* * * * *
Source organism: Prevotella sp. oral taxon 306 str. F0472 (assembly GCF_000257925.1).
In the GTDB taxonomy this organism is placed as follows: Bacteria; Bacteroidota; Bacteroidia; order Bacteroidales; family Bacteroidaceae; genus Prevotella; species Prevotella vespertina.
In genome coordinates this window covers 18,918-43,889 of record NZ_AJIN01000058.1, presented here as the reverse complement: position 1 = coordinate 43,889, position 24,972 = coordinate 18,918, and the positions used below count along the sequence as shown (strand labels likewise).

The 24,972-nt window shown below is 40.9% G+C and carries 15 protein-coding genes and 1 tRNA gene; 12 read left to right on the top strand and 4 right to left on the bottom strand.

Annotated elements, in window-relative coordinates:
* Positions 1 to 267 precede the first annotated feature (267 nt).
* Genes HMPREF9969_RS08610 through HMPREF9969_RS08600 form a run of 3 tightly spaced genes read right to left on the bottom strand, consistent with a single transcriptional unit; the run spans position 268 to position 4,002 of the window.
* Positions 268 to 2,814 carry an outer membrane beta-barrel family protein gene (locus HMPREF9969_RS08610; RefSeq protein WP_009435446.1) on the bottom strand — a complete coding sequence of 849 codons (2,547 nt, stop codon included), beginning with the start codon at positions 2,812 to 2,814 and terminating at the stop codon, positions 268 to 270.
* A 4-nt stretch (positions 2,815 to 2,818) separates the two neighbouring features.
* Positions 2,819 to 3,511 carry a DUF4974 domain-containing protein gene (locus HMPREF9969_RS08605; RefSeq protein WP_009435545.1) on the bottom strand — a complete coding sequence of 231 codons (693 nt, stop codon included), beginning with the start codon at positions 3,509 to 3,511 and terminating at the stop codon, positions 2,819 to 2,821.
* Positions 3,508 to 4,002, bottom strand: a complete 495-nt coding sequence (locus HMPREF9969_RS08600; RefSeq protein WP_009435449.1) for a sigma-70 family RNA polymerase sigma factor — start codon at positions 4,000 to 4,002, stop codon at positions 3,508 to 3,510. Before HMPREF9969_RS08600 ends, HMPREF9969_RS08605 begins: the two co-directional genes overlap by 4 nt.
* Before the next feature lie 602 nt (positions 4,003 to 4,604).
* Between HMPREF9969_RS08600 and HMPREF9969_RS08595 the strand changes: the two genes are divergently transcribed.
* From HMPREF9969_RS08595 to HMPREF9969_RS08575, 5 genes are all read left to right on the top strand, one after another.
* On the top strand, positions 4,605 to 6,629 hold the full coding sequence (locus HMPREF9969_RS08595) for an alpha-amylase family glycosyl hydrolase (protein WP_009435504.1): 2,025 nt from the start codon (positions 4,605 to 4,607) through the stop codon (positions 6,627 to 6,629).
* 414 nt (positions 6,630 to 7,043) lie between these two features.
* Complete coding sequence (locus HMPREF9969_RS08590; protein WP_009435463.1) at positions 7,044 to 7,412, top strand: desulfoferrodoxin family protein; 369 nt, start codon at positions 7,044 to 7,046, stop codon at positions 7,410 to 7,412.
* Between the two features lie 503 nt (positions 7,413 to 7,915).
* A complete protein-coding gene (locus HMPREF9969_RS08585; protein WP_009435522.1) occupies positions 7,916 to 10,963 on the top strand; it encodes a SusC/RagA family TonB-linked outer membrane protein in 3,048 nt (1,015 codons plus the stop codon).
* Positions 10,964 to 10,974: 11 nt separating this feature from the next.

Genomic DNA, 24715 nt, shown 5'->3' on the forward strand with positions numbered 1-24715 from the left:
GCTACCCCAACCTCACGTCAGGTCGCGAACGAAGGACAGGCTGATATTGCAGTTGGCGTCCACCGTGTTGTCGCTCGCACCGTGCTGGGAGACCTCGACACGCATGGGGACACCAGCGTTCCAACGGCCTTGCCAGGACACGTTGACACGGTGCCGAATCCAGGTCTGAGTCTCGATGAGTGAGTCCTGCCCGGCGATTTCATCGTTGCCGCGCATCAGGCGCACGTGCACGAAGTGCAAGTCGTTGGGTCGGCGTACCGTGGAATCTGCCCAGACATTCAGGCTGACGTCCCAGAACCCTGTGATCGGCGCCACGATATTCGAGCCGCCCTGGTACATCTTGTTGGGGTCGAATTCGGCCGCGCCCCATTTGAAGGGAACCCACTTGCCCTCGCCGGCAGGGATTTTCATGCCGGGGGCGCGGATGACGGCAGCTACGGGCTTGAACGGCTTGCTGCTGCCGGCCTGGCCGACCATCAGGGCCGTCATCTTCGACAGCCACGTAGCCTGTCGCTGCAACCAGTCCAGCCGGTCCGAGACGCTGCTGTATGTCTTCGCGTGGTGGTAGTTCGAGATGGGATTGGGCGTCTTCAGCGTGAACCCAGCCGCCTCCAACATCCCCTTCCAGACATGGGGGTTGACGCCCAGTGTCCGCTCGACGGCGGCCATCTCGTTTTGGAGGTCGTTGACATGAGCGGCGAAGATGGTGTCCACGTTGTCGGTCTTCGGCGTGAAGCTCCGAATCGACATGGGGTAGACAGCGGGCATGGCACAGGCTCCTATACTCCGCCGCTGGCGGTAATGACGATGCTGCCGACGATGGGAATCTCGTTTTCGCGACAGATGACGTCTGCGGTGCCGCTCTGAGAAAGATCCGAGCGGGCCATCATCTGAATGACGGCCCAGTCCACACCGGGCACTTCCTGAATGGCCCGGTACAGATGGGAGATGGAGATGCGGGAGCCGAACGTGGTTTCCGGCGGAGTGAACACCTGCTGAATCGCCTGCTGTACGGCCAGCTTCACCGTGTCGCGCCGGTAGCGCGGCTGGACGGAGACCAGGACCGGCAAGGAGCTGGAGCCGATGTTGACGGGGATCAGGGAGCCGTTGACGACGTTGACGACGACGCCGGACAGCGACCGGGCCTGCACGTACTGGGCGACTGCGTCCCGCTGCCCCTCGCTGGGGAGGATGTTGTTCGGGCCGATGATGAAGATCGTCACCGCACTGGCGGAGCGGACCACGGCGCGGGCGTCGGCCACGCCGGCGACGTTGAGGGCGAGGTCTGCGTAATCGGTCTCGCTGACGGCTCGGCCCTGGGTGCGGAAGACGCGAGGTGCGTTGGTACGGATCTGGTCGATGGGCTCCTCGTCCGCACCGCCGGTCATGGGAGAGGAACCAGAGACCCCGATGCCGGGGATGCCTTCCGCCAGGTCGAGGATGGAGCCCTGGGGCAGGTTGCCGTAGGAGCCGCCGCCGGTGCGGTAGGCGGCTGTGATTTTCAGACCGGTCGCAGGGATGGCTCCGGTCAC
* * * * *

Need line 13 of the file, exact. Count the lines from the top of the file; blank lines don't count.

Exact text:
* Between HMPREF9969_RS08600 and HMPREF9969_RS08595 the strand changes: the two genes are divergently transcribed.